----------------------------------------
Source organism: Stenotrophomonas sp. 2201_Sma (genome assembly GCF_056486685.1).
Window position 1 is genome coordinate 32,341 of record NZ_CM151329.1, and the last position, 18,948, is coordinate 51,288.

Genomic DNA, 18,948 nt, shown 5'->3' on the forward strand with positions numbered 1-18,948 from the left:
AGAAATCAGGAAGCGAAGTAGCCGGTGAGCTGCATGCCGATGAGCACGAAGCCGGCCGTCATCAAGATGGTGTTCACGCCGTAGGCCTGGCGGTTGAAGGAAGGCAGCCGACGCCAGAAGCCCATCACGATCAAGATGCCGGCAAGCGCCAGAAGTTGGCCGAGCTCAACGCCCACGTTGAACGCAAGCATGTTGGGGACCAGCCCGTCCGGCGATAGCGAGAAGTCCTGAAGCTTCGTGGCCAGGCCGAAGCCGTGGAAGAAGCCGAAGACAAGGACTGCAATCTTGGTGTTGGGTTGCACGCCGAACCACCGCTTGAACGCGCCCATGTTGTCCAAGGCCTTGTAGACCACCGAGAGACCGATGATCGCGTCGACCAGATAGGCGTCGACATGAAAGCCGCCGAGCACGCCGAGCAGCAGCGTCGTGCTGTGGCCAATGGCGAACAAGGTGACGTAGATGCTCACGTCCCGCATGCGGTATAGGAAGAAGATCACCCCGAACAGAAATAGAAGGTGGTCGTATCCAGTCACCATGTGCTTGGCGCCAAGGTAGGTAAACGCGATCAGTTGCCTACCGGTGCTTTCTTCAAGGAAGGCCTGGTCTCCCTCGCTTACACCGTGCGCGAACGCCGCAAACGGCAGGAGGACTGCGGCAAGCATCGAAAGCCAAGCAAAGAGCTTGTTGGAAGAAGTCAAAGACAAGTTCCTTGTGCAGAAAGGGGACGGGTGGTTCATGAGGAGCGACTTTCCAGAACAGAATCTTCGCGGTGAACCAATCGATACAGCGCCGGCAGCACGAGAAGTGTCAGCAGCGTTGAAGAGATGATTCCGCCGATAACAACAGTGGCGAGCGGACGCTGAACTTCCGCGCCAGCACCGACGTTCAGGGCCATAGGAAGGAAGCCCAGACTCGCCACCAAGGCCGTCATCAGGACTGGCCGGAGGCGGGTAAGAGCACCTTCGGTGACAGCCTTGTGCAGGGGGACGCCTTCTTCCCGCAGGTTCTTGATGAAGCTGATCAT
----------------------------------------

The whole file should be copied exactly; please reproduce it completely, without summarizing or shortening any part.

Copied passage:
Source organism: Stenotrophomonas sp. 2201_Sma (genome assembly GCF_056486685.1).
Window position 1 is genome coordinate 32,341 of record NZ_CM151329.1, and the last position, 18,948, is coordinate 51,288.

Genomic DNA, 18,948 nt, shown 5'->3' on the forward strand with positions numbered 1-18,948 from the left:
AGAAATCAGGAAGCGAAGTAGCCGGTGAGCTGCATGCCGATGAGCACGAAGCCGGCCGTCATCAAGATGGTGTTCACGCCGTAGGCCTGGCGGTTGAAGGAAGGCAGCCGACGCCAGAAGCCCATCACGATCAAGATGCCGGCAAGCGCCAGAAGTTGGCCGAGCTCAACGCCCACGTTGAACGCAAGCATGTTGGGGACCAGCCCGTCCGGCGATAGCGAGAAGTCCTGAAGCTTCGTGGCCAGGCCGAAGCCGTGGAAGAAGCCGAAGACAAGGACTGCAATCTTGGTGTTGGGTTGCACGCCGAACCACCGCTTGAACGCGCCCATGTTGTCCAAGGCCTTGTAGACCACCGAGAGACCGATGATCGCGTCGACCAGATAGGCGTCGACATGAAAGCCGCCGAGCACGCCGAGCAGCAGCGTCGTGCTGTGGCCAATGGCGAACAAGGTGACGTAGATGCTCACGTCCCGCATGCGGTATAGGAAGAAGATCACCCCGAACAGAAATAGAAGGTGGTCGTATCCAGTCACCATGTGCTTGGCGCCAAGGTAGGTAAACGCGATCAGTTGCCTACCGGTGCTTTCTTCAAGGAAGGCCTGGTCTCCCTCGCTTACACCGTGCGCGAACGCCGCAAACGGCAGGAGGACTGCGGCAAGCATCGAAAGCCAAGCAAAGAGCTTGTTGGAAGAAGTCAAAGACAAGTTCCTTGTGCAGAAAGGGGACGGGTGGTTCATGAGGAGCGACTTTCCAGAACAGAATCTTCGCGGTGAACCAATCGATACAGCGCCGGCAGCACGAGAAGTGTCAGCAGCGTTGAAGAGATGATTCCGCCGATAACAACAGTGGCGAGCGGACGCTGAACTTCCGCGCCAGCACCGACGTTCAGGGCCATAGGAAGGAAGCCCAGACTCGCCACCAAGGCCGTCATCAGGACTGGCCGGAGGCGGGTAAGAGCACCTTCGGTGACAGCCTTGTGCAGGGGGACGCCTTCTTCCCGCAGGTTCTTGATGAAGCTGATCAT